Mike’s daugher Harriet live in Greendale, a nearby town. It too is fictional. I was imagining the drive to my mother’s house. She lives in the area of our city known as Green Valley. Or at least she lives near it.
In the story, Mike and Patience go shopping at the mall in Pico Mundo, another nearby town. This was an homage to Dean Koontz and his very excellent book Odd Thomas. Odd Thomas lives in the California town of Pico Mundo, and the mall there plays an important part in that story. If you haven’t read the book, you should.
Several people have commented on the economics of His Robot Girlfriend. What I did was to take the current prices of items and multiply increase them by 4 percent per year to get a price in 2032. Of course I was a bit surprised at what some women pay for shoes and clothes, but that’s how I got the prices. The exception was the price of robots, which I figured would have dropped.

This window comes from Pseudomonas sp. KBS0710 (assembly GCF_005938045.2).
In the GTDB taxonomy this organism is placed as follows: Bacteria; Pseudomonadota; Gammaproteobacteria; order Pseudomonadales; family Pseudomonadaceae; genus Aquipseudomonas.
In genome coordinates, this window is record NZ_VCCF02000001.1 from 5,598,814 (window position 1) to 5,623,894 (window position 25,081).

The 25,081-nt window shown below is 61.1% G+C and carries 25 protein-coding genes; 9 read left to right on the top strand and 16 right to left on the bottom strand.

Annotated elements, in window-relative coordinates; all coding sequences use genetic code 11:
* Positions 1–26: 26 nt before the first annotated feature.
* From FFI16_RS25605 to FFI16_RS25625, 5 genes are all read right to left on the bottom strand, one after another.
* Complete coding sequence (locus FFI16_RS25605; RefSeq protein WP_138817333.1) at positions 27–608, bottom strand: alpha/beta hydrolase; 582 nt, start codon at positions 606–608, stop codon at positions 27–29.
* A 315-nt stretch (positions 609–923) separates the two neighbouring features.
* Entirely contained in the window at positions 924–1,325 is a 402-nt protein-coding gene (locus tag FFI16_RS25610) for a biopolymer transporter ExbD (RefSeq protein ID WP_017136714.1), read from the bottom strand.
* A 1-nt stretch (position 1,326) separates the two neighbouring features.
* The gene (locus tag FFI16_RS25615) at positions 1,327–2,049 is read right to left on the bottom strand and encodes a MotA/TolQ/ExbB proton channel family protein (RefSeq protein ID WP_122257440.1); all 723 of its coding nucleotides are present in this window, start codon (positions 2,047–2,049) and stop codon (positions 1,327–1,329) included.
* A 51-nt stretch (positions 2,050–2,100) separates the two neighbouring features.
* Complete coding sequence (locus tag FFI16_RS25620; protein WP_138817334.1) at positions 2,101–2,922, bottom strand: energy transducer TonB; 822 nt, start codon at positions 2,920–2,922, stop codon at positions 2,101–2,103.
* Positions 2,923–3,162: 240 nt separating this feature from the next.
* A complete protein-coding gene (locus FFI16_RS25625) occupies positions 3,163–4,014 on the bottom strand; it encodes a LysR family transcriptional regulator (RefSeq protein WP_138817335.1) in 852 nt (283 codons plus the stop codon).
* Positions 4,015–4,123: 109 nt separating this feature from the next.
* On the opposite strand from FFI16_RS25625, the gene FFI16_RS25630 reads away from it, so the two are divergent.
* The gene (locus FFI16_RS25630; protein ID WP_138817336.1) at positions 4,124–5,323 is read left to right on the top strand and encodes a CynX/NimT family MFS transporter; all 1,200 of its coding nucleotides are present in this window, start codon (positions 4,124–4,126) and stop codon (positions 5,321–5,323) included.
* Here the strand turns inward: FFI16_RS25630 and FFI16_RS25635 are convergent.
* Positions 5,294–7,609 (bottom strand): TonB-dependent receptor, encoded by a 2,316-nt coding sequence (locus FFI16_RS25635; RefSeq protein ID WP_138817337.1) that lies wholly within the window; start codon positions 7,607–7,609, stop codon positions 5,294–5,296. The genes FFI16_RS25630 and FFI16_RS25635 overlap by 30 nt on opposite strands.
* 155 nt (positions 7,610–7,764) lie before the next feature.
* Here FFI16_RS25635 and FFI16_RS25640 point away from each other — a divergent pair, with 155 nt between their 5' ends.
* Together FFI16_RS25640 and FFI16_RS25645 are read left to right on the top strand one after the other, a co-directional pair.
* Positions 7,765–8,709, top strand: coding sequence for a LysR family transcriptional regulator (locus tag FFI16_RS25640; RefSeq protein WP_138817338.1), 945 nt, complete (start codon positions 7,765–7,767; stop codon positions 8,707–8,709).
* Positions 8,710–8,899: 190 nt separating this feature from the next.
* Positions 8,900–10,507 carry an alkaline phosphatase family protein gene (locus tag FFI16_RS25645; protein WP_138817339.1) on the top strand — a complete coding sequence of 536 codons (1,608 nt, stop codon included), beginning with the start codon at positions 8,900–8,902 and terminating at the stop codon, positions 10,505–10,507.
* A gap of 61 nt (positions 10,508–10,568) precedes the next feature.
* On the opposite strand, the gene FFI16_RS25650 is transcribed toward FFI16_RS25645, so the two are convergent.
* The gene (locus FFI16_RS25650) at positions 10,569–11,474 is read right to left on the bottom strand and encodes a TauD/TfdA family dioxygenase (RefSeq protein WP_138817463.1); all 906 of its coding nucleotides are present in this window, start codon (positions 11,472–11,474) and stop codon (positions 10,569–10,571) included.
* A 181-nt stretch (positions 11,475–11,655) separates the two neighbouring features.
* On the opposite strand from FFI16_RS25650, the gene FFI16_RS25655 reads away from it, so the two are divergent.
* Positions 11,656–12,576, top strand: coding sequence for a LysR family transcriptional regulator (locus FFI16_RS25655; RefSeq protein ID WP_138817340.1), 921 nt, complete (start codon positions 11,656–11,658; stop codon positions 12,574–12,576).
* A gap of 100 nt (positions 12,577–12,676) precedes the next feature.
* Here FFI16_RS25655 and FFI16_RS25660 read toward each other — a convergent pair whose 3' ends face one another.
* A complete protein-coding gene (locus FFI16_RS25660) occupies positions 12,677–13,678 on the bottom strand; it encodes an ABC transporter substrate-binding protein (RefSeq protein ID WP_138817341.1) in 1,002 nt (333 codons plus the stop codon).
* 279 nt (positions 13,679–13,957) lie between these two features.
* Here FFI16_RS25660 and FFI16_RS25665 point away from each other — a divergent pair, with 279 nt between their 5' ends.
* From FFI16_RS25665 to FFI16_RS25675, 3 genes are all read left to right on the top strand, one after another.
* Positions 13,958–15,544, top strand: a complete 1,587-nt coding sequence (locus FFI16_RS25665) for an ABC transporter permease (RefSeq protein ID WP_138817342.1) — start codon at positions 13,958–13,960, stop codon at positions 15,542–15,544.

I got this idea from a price list from 1959 that listed a loaf of bread at 20 cents, a new Cadillac at $5,000, a new house at $13,000, but a black and white 19″ TV at $500.
One element of the setting for His Robot Girlfriend was the effect of global warming. It’s hot in 2032– really hot. I think it will be too. Even if we can get our stuff together and stop emitting green house gasses, and let’s face it, that’s not going to happen; it’s already been heating up for several hundred years. It’s not going to suddenly stop.